Look, I’m no Boy Scout and I never have been. Like, literally. I’m not a boy, for one. I’m also an “avowed homosexual,” which means the Boy Scouts don’t like me as a matter of official policy.
Now, this has not had a huge impact on me personally. As I said, I’m not a boy and never have been. My younger brother was in Boy Scouts (Cub Scouts, actually. I don’t know if he made it to Boy Scouts or not. Sorry, bro), but he’s not gay, so that wasn’t an issue that ever came up.
But now I have a son of my own and I worry that one day he’ll want to be in the Boy Scouts and I’ll have to find a very tactful way of saying, “Hell no, buddy. Boy Scouts hate your moms.”
Granted, I could vow to change the organization from the inside, Log Cabin Republican-style. In fact, I had a conversation with a woman who, when I voiced my fear that my son would one day want to be a Boy Scout, advocated this very thing. She said that’s what she would do in my situation because she was kind of a rebel. She is also Jewish and, though I didn’t say this at the time, I doubt that she would be signing her kids up for a group that included blatant anti-Semitism in their official polices. I mean, there has to be a point where you say, “You know what? No. I will not be supporting a group that denigrates my family and practices shameless discrimination. Fuck them to the max.”
According to SFGate.com, the “Boy Scouts of America’s ban on membership for gays [was] officially recognized in 1991, upheld by the U.S. Supreme Court in 2002 and strongly reiterated by the organization in a July ruling.” In other words, this is a firmly entrenched policy that isn’t going to just magically go away.
While my potential conflict is hypothetical at this point, this antigay policy does detrimentally impact actual kids for whom being in this organization means an awful lot. Kids who do all of the work and have been “trustworthy, loyal, helpful, friendly, courteous, kind, obedient, cheerful, thrifty, brave, clean and reverent” in accordance with the Scout Law, and yet have it all come crashing down at the end of their Scouting career just because they’re gay.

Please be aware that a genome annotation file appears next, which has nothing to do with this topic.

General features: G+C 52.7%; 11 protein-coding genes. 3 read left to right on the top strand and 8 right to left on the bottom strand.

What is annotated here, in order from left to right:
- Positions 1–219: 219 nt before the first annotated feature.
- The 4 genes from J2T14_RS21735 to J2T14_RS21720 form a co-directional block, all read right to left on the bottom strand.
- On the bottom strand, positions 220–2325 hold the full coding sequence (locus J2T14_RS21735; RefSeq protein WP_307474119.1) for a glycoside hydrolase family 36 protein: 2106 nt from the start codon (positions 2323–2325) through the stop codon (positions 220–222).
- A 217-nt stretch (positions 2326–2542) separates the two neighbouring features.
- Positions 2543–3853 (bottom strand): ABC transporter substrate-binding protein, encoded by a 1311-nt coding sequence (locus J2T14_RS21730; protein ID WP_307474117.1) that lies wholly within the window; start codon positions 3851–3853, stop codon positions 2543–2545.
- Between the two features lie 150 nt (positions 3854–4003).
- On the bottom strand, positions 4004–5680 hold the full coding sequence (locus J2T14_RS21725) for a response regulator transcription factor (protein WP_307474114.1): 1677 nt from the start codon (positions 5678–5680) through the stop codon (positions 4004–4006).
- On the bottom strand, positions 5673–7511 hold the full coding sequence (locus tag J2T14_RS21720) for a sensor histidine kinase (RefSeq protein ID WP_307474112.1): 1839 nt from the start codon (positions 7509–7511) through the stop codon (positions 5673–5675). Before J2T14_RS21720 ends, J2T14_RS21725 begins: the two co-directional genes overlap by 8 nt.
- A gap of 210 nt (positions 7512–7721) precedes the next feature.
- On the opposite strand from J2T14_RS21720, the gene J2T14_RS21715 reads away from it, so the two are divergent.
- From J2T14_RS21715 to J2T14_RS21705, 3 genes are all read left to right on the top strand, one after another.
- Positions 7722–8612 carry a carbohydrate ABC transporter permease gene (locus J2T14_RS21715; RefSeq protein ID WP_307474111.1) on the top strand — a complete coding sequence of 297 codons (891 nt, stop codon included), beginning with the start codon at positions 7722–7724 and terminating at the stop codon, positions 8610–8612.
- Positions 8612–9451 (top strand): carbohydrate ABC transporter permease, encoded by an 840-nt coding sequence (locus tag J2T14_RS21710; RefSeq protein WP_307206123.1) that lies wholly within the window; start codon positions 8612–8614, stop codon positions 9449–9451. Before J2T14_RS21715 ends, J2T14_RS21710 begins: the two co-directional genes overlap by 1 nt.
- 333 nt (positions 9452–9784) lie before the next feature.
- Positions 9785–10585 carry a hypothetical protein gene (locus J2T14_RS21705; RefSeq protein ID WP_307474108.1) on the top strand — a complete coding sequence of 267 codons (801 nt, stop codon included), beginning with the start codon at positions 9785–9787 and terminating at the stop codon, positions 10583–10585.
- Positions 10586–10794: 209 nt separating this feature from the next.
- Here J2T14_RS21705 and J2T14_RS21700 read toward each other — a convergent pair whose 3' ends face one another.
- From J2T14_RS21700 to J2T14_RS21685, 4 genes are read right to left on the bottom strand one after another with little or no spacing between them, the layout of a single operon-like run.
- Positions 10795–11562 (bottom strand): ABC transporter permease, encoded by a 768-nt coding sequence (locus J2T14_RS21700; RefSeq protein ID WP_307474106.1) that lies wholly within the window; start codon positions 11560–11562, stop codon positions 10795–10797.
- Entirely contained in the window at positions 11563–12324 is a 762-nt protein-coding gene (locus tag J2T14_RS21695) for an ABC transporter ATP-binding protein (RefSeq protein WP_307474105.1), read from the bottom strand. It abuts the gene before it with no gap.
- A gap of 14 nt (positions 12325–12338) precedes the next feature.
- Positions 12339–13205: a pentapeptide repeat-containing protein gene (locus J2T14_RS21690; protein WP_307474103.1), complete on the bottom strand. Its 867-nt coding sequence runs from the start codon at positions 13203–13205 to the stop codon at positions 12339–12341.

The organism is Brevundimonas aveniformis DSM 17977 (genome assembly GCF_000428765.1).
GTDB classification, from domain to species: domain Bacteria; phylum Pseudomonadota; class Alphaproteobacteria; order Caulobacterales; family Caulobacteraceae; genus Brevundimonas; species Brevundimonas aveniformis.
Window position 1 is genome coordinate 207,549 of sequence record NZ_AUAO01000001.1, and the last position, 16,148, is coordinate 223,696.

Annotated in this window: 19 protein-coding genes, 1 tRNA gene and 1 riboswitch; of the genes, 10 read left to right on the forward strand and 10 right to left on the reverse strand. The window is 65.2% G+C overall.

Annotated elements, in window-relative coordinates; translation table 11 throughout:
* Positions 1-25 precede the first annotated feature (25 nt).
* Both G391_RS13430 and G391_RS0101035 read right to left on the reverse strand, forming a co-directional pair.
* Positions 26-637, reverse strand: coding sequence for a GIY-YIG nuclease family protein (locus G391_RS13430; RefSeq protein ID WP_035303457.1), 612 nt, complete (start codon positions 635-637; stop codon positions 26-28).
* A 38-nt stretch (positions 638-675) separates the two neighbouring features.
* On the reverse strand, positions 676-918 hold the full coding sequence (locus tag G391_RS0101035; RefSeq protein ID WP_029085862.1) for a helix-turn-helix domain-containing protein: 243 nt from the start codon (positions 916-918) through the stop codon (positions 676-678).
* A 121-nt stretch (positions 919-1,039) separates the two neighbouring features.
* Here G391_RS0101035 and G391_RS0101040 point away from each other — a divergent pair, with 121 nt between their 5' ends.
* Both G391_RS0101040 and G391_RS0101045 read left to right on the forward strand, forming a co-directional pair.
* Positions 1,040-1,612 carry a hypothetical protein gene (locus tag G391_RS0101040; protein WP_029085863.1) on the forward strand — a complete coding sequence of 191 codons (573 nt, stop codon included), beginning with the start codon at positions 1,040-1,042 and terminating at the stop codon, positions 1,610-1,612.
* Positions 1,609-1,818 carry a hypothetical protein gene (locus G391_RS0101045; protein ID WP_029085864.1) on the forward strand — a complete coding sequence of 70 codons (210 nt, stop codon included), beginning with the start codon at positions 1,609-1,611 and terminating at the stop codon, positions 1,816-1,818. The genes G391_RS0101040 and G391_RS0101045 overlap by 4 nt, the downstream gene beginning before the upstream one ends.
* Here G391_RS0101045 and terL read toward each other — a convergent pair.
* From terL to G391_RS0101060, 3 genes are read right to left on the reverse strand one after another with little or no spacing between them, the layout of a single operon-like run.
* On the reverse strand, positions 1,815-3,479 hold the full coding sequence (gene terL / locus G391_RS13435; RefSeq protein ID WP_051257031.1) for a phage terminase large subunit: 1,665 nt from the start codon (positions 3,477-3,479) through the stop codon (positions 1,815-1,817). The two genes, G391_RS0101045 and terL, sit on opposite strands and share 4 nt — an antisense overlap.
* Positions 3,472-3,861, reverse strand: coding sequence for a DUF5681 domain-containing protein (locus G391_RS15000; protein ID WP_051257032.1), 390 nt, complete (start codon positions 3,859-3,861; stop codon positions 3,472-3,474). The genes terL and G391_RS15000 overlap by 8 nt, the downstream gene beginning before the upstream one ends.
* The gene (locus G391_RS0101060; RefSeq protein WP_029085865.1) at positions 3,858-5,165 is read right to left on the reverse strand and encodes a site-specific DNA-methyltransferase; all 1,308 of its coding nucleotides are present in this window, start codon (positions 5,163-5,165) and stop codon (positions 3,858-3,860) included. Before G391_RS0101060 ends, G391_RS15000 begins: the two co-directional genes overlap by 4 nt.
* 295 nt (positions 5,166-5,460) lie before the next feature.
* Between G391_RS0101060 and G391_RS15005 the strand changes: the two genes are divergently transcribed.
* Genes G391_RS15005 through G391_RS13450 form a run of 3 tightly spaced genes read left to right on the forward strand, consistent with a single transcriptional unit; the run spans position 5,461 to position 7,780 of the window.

That’s what happened to Ryan Andresen, an 18-year-old in California who was supposed to receive the organization’s prized Eagle Scout award, but didn’t. Because Andresen is gay. Not because he didn’t fulfill the requirements. Not because he wasn’t “helpful” or “friendly” or “brave” enough. But because he likes guys.
According to the Huffington Post, Andresen’s own local scoutmaster, someone who apparently knew he was gay, was the first to block the Eagle Scout status. An appeal board looked at Andresen’s case and unanimously agreed that the kid should get the award.
“The board reviewed all of Ryan’s scouting history, his advancement records, his Eagle project and his spiritual beliefs, and we are convinced that Ryan has more than demonstrated that he deserves the award,” district advancement chairwoman Bonnie Hazarabedian said in a statement.
But when that appeal was submitted, Boy Scouts of America said, “Take a hike, homo.”
Andresen is not the first kid the Scouts have hurt, and he won’t be the last. While the Boy Scouts claim their mission is to prepare young people to make ethical and moral choices over their lifetimes, what we’re really talking about is an organization that discriminates against gay kids. Let’s not forget that.
D’Anne Witkowski has been gay for pay since 2003. She’s a freelance writer and poet (believe it!). When she’s not taking on the creeps of the world, she reviews rock ’n’ roll shows in Detroit with her twin sister.